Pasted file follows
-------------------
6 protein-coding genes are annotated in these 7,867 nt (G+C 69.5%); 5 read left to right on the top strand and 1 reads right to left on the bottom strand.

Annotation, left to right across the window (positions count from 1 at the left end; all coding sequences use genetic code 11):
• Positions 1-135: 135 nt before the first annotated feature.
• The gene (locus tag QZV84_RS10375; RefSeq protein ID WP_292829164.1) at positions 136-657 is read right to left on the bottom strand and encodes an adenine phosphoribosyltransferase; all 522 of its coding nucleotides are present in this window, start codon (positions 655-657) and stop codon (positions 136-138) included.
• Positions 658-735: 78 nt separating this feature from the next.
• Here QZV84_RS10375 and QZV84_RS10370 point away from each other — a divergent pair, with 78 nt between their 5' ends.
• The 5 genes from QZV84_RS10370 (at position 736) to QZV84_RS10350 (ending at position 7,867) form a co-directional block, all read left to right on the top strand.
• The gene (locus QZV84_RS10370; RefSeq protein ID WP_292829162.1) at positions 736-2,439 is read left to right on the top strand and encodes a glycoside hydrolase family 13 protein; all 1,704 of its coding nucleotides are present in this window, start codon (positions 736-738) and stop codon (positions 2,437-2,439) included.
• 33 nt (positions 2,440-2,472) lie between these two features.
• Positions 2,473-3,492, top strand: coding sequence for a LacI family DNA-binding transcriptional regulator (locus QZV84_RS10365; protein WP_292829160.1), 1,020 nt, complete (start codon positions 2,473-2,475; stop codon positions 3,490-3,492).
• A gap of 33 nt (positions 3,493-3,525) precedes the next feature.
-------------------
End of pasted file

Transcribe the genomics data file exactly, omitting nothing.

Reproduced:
6 protein-coding genes are annotated in these 7,867 nt (G+C 69.5%); 5 read left to right on the top strand and 1 reads right to left on the bottom strand.

Annotation, left to right across the window (positions count from 1 at the left end; all coding sequences use genetic code 11):
• Positions 1-135: 135 nt before the first annotated feature.
• The gene (locus tag QZV84_RS10375; RefSeq protein ID WP_292829164.1) at positions 136-657 is read right to left on the bottom strand and encodes an adenine phosphoribosyltransferase; all 522 of its coding nucleotides are present in this window, start codon (positions 655-657) and stop codon (positions 136-138) included.
• Positions 658-735: 78 nt separating this feature from the next.
• Here QZV84_RS10375 and QZV84_RS10370 point away from each other — a divergent pair, with 78 nt between their 5' ends.
• The 5 genes from QZV84_RS10370 (at position 736) to QZV84_RS10350 (ending at position 7,867) form a co-directional block, all read left to right on the top strand.
• The gene (locus QZV84_RS10370; RefSeq protein ID WP_292829162.1) at positions 736-2,439 is read left to right on the top strand and encodes a glycoside hydrolase family 13 protein; all 1,704 of its coding nucleotides are present in this window, start codon (positions 736-738) and stop codon (positions 2,437-2,439) included.
• 33 nt (positions 2,440-2,472) lie between these two features.
• Positions 2,473-3,492, top strand: coding sequence for a LacI family DNA-binding transcriptional regulator (locus QZV84_RS10365; protein WP_292829160.1), 1,020 nt, complete (start codon positions 2,473-2,475; stop codon positions 3,490-3,492).
• A gap of 33 nt (positions 3,493-3,525) precedes the next feature.